We are and have always been a fiduciary. By choice and by law, we put our clients’ interests ahead of our own. When Century Wealth Management was founded sixteen years ago, we did not have to choose to operate at this highest standard of care, but we did because it aligned with the vision of the firm we wanted to build. Our clients’ best interest will always be our priority.

Deeper Dive

The Department of Labor (DOL) has been responsible for the regulation of employer sponsored retirement plans since the passage of the Employee Retirement Income Security Act (ERISA) law in 1974. ERISA has strict rules about what can and can’t be done by those offering or servicing company retirement plans. Most parties involved with a company retirement plan are held to a fiduciary standard, which means putting the interest of plan participants first. Period. No exception.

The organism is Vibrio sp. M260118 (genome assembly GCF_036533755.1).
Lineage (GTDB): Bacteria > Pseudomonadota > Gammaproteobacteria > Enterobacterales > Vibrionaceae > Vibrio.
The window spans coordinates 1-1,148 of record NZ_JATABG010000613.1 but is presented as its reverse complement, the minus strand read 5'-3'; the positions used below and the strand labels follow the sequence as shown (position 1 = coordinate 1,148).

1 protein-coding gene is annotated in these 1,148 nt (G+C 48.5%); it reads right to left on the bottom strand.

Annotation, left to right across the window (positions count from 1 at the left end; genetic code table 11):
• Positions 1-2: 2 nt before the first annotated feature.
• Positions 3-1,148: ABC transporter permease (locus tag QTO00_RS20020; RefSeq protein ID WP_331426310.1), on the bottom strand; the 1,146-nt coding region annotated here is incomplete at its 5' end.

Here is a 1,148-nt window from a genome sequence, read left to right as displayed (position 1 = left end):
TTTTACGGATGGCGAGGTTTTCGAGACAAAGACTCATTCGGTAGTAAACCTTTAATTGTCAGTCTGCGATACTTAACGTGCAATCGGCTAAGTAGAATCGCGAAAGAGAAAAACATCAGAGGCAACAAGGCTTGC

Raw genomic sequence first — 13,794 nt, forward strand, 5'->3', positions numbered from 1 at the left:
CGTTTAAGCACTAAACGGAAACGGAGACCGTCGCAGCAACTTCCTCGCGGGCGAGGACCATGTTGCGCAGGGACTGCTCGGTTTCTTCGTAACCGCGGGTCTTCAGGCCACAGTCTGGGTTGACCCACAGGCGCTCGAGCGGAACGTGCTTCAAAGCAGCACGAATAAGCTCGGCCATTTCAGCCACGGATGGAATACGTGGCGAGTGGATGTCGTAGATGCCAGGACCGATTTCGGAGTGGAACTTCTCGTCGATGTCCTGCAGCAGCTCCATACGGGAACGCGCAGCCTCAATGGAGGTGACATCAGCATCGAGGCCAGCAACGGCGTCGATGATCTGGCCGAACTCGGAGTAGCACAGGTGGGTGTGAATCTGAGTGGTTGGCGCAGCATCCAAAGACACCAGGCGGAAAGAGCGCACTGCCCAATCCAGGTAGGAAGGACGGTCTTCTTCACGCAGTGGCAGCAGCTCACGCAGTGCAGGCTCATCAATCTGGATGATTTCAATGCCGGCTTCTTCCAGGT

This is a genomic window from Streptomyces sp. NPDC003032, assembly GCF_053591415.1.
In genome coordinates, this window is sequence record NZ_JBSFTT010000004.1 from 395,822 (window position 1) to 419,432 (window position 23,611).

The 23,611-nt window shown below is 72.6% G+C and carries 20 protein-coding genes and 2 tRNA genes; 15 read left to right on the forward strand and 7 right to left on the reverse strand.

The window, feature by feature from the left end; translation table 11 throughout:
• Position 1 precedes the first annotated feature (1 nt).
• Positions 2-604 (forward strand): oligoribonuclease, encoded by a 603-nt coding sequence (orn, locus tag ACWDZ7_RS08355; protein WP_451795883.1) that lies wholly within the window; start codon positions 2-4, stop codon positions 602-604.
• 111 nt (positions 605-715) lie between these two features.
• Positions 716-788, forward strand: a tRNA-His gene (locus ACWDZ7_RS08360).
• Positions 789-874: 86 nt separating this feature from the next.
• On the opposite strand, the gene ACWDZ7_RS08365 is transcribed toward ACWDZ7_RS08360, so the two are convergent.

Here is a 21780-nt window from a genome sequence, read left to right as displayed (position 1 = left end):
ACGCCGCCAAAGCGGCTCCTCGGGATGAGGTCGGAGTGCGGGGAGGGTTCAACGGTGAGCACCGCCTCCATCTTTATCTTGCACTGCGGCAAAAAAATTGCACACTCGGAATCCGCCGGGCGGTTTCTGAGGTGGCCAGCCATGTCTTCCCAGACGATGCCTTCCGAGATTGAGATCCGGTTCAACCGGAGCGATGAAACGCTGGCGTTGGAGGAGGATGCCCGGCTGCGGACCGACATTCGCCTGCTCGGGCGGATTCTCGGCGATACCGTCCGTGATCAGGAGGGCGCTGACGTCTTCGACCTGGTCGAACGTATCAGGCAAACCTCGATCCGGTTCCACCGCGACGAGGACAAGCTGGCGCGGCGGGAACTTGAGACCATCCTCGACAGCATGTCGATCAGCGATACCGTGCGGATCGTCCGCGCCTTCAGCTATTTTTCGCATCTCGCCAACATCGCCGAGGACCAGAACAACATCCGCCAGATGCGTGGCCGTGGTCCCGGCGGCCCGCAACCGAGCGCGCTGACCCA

While compliance with ERISA law and DOL rules can be a burden on those offering and servicing 401(k) plans, the plan participants have been served fairly well. Fees are generally low, investment choices are generally good, and if they aren’t, there is a swarm of class action lawyers who will be happy to take a look at your 401(k) statement.

Until now, the fiduciary standard of care existed only in the company retirement plan space and with firms, such as Century Wealth Management, registered with the SEC. Brokers (and even brokers holding themselves out as comprehensive financial advisors) are held to a much more flexible suitability standard. Suitability means they can offer products that are not necessarily in your best interest (higher fees and commissions) as long as the product meets your overall objectives.